The real story with private equity floats

Following the Dick Smith debacle, many investors might be wondering whether they will be comprehensively done over if they buy shares in a float of a company by private equity.

Judging by recent comments and the collapse of the Dick Smith Group, you would be, but statistics indicate that in the long haul, you would be better off backing private equity (PE) exits than avoiding them.

That’s not just the opinion of the PE industry, but of independent reports looking at the long-term returns on PE floats, including Deloitte’s 2016 IPO report.

What’s the catch? The catch is that the trend went the other way in 2015 and PE floats didn’t do as well as non-PE floats.

The latest report from the Australian Private Equity and Venture Capital Association (AVCAL), IPO performance analysis 2013-2015, said: “PE-backed IPOs in 2015 underperformed non-PE backed IPOs."

The report, a collaboration between AVCAL and Rothschilds, only looked at the bigger IPOs, those with a minimum offer size of $100 million. But it conceded that during the 2015 calendar year, PE exits could only manage a return to investors of around 13.3 per cent, against 19.3 for IPOs that did not involve private equity.

The more independent Deloitte report arrives at a similar conclusion. It noted that the two biggest floats of 2015 were both PE exits, Link Group and MYOB, with the former ending up 17 per cent ahead and the latter down 11 per cent, which couldn't have helped the numbers.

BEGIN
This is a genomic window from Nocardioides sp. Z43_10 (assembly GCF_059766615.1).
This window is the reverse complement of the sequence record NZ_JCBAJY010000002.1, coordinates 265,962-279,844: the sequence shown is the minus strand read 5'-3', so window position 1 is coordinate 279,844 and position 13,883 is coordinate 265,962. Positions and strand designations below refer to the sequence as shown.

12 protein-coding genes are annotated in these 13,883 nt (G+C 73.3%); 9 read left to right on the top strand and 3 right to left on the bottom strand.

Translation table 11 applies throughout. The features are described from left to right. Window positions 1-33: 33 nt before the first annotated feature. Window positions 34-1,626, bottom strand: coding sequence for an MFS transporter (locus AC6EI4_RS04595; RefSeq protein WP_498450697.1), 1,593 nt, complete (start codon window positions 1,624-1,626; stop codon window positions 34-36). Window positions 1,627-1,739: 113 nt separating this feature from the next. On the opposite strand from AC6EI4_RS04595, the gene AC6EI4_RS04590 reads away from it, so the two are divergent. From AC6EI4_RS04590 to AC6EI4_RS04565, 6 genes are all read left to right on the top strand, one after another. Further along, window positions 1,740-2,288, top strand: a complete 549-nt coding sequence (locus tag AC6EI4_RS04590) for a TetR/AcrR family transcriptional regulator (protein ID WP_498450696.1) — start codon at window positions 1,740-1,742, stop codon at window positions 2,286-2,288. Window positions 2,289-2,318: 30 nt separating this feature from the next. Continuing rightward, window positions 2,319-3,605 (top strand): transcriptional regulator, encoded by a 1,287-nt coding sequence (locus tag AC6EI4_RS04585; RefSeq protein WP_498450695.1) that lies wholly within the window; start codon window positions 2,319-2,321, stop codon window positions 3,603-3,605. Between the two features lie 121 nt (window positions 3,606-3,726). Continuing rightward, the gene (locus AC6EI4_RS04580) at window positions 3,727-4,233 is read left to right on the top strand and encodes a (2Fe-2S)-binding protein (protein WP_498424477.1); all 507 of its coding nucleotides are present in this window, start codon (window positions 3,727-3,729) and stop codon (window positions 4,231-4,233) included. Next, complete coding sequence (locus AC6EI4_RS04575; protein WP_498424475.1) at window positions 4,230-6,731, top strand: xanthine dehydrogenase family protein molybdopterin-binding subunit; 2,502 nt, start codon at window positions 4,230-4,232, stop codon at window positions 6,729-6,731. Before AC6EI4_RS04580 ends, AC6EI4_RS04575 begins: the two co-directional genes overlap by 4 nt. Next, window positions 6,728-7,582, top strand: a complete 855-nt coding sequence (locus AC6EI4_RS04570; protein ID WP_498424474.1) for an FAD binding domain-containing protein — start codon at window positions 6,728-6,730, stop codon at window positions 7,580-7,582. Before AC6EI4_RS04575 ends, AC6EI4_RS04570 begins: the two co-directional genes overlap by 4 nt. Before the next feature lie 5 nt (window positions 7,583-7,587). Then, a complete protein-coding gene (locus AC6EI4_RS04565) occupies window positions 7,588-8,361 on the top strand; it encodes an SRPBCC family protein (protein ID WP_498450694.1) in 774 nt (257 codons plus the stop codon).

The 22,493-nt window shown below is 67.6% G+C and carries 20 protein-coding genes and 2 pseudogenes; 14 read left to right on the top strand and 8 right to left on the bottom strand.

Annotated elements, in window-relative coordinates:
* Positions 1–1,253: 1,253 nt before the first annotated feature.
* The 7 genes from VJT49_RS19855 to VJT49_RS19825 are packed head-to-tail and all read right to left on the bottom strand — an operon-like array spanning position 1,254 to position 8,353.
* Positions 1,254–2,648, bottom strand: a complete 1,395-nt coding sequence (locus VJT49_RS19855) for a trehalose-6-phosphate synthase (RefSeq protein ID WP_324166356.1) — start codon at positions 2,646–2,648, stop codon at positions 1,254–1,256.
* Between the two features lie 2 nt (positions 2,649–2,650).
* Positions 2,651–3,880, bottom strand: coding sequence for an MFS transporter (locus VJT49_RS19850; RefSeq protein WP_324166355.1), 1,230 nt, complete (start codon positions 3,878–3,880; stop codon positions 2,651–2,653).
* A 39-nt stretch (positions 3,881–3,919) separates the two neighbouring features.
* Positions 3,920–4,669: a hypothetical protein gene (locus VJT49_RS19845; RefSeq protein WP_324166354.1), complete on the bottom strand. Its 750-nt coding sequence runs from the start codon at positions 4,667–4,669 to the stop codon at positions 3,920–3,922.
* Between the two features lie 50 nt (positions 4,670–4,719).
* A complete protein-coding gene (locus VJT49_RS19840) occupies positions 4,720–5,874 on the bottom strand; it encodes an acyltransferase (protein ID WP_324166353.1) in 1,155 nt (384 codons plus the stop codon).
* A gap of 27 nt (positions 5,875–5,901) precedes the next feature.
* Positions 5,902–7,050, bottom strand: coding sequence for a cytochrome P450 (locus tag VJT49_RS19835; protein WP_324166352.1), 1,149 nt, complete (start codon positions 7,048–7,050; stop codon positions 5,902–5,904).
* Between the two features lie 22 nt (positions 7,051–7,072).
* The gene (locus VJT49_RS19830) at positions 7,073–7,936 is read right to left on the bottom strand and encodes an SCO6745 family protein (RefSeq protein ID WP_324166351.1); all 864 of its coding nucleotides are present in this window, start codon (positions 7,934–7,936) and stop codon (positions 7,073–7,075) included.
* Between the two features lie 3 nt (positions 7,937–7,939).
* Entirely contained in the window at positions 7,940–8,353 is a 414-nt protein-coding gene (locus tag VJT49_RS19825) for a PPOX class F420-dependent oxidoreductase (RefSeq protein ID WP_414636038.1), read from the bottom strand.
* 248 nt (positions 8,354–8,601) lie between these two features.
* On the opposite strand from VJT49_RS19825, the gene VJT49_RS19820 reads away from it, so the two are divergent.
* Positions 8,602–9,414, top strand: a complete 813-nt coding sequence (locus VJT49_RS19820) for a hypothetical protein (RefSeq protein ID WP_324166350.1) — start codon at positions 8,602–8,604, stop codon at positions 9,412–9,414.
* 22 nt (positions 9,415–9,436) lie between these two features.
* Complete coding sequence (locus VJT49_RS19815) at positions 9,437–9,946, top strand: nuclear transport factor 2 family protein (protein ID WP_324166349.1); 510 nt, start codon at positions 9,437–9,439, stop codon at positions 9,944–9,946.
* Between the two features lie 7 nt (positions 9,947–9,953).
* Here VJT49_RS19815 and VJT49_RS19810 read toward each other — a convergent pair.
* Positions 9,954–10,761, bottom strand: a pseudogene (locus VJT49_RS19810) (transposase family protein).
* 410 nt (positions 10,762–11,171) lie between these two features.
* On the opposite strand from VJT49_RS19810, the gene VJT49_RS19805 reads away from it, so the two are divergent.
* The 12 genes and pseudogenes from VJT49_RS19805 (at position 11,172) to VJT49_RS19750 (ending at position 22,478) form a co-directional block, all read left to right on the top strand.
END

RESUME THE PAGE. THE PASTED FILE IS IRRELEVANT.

On a weighted average return basis, which gives more weight to the bigger offerings, the numbers were even less exciting at a 9.4 per cent return for PE exits, against 18.9 per cent for the non-PE exits. So 2015 wasn’t a great year for PE exits.

However, PE IPOs have actually outperformed non-PE floats by 15 per cent if you go back to 2013, according to the AVCAL report.

To be specific, PE-backed IPOs have achieved an average overall return of 40.9 per cent since 2013 and a weighted average return of 26.4 per cent, which beats regular floats by around 15 per cent and eight per cent respectively. So, if PE vendors got a name for themselves in 2015 for being too greedy as sellers, that perception isn’t really justified.

The Deloitte report noted the 16 PE exits in 2015 represented 46 per cent of the year’s IPO raisings by market capitalisation.

What’s more, three of them, Appen, BWX and Baby Bunting, turned in some of the best performances of the year, being up 230, 138 and 70 per cent respectively.

So don’t write off PE exits as a legitimate asset subset for retail investors.

The important point, as with all IPOs, is for the investor to look hard at what’s being offered, read all the information available, particularly any independent research and analysis, and make a measured decision.

We can’t undo the past, such as re-assembling the wreckage of Dick Smith, but it’s also worth noting that selling assets is a necessary part of the private equity process, rain or shine, and that’s not going to change.

More broadly, there are few important reasons investors should be considering when buying into IPOs. Portfolio diversification is one of the most important.

There is a good spread across sectors in the ASX’s list of imminent company floats. Health care? Financial technology? Dairy?

They are all represented on the list of upcoming floats or in the pipeline.

A lot of investors are only now becoming painfully aware that a reliance on large capitalisation, high dividend paying stocks such as the big banks and Telstra can cause grief and losses, as we’ve seen over the past 12 months.

A greater exposure to a more varied group of companies, including those listing on the ASX and high-growth small-cap companies, would help to build wealth more effectively over time.

Tim Eisenhauer, managing director, OnMarket BookBuilds

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